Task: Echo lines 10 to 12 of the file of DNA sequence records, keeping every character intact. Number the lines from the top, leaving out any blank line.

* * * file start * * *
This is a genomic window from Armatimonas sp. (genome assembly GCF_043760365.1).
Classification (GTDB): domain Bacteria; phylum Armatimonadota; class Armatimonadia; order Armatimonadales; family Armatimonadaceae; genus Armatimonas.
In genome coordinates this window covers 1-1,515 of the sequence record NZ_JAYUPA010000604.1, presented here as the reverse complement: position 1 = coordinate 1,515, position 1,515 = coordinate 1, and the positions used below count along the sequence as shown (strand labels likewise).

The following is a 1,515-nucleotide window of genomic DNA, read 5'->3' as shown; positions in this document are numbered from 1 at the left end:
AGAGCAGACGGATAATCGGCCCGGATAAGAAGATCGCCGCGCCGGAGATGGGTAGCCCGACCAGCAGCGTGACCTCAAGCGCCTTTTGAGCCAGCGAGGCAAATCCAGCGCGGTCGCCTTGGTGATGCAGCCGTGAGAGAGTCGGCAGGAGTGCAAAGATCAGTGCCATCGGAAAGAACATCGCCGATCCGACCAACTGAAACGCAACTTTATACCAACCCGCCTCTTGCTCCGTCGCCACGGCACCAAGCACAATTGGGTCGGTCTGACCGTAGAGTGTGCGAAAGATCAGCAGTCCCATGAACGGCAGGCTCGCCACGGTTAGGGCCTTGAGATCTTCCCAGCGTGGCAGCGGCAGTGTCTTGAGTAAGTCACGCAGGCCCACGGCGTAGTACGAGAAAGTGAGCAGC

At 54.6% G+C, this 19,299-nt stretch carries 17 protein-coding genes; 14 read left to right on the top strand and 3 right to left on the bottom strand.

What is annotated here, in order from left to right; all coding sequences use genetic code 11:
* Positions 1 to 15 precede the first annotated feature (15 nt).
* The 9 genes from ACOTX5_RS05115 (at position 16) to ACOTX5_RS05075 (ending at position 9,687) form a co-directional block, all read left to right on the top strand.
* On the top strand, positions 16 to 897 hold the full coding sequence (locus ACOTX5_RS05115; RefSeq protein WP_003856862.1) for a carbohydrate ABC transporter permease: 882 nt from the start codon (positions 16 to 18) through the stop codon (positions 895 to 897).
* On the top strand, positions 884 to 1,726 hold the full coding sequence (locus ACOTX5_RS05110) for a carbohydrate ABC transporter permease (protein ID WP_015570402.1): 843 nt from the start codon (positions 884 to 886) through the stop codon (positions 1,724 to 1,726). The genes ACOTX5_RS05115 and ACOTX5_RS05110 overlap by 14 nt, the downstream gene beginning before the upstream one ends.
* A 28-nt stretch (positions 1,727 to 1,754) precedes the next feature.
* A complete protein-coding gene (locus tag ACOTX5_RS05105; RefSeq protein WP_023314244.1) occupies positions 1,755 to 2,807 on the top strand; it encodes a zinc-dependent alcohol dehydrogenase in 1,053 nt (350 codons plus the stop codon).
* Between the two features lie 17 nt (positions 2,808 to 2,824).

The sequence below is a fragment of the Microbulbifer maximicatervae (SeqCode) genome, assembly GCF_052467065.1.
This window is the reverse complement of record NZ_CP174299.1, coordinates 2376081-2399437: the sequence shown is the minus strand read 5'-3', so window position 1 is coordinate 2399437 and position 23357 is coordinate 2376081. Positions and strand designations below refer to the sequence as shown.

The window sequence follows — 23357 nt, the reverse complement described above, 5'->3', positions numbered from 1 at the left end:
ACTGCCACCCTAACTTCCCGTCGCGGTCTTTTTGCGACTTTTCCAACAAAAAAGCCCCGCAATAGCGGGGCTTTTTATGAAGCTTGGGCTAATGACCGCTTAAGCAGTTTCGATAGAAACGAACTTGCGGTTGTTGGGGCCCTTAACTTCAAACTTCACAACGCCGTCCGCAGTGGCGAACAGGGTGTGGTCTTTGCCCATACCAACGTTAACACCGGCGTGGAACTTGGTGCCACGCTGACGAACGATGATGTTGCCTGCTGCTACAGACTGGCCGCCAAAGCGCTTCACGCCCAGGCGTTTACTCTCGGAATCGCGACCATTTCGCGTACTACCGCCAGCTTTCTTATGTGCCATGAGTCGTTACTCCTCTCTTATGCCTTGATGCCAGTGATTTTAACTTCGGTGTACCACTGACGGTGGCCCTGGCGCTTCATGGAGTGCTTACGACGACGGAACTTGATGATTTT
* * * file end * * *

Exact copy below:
* On the top strand, positions 16 to 897 hold the full coding sequence (locus ACOTX5_RS05115; RefSeq protein WP_003856862.1) for a carbohydrate ABC transporter permease: 882 nt from the start codon (positions 16 to 18) through the stop codon (positions 895 to 897).
* On the top strand, positions 884 to 1,726 hold the full coding sequence (locus ACOTX5_RS05110) for a carbohydrate ABC transporter permease (protein ID WP_015570402.1): 843 nt from the start codon (positions 884 to 886) through the stop codon (positions 1,724 to 1,726). The genes ACOTX5_RS05115 and ACOTX5_RS05110 overlap by 14 nt, the downstream gene beginning before the upstream one ends.
* A 28-nt stretch (positions 1,727 to 1,754) precedes the next feature.